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4 definitions found

From: DICT.TW English-Chinese Dictionary 英漢字典

 dep·u·ty /ˈdɛpjəti/
 代理人,代表

From: Webster's Revised Unabridged Dictionary (1913)

 dep·u·ty n.; pl. Deputies
 1. One appointed as the substitute of another, and empowered to act for him, in his name or his behalf; a substitute in office; a lieutenant; a representative; a delegate; a vicegerent; as, the deputy of a prince, of a sheriff, of a township, etc.
    There was then [in the days of Jehoshaphat] no king in Edom; a deputy was king.   --1 Kings xxii. 47.
 God's substitute,
 His deputy anointed in His sight.   --Shak.
 Note:Deputy is used in combination with the names of various executive officers, to denote an assistant empowered to act in their name; as, deputy collector, deputy marshal, deputy sheriff.
 2. A member of the Chamber of Deputies. [France]
 Chamber of Deputies, one of the two branches of the French legislative assembly; -- formerly called Corps Législatif. Its members, called deputies, are elected by the people voting in districts.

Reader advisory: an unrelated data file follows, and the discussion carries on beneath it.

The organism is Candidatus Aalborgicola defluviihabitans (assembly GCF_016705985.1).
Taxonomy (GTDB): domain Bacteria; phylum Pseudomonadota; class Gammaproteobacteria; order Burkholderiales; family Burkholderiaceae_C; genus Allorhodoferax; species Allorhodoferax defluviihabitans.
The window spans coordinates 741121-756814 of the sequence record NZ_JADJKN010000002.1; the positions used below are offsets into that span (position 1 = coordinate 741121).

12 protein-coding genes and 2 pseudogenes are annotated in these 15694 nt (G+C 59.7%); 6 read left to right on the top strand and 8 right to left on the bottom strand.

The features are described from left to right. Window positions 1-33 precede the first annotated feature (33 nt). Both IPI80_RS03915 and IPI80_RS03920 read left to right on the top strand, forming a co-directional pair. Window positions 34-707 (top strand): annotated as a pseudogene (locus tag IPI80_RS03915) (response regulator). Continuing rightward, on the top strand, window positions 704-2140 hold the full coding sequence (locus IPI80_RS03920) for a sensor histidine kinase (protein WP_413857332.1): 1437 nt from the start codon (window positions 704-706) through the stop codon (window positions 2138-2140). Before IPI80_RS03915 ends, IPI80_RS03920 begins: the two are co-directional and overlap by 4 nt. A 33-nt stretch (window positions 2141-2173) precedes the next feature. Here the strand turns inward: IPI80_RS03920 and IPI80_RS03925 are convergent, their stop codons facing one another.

Syn: -- Substitute; representative; legate; delegate; envoy; agent; factor.
 

From: WordNet (r) 2.0

 deputy
      n 1: someone authorized to exercise the powers of sheriff in
           emergencies [syn: deputy sheriff]
      2: an assistant with power to act when his superior is absent
         [syn: lieutenant]
      3: a member of the lower chamber of a legislative assembly
         (such as in France)
      4: a person appointed to represent or act on behalf of others
         [syn: surrogate]

From: Easton's 1897 Bible Dictionary

 Deputy
    in 1 Kings 22:47, means a prefect; one set over others. The same
    Hebrew word is rendered "officer;" i.e., chief of the
    commissariat appointed by Solomon (1 Kings 4:5, etc.).
      In Esther 8:9; 9:3 (R.V., "governor") it denotes a Persian
    prefect "on this side" i.e., in the region west of the
    Euphrates. It is the modern word _pasha_.
      In Acts 13:7, 8, 12; 18:12, it denotes a proconsul; i.e., the
    governor of a Roman province holding his appointment from the
    senate. The Roman provinces were of two kinds, (1) senatorial
    and (2) imperial. The appointment of a governor to the former
    was in the hands of the senate, and he bore the title of
    proconsul (Gr. anthupatos). The appointment of a governor to the
    latter was in the hands of the emperor, and he bore the title of
    propraetor (Gr. antistrategos).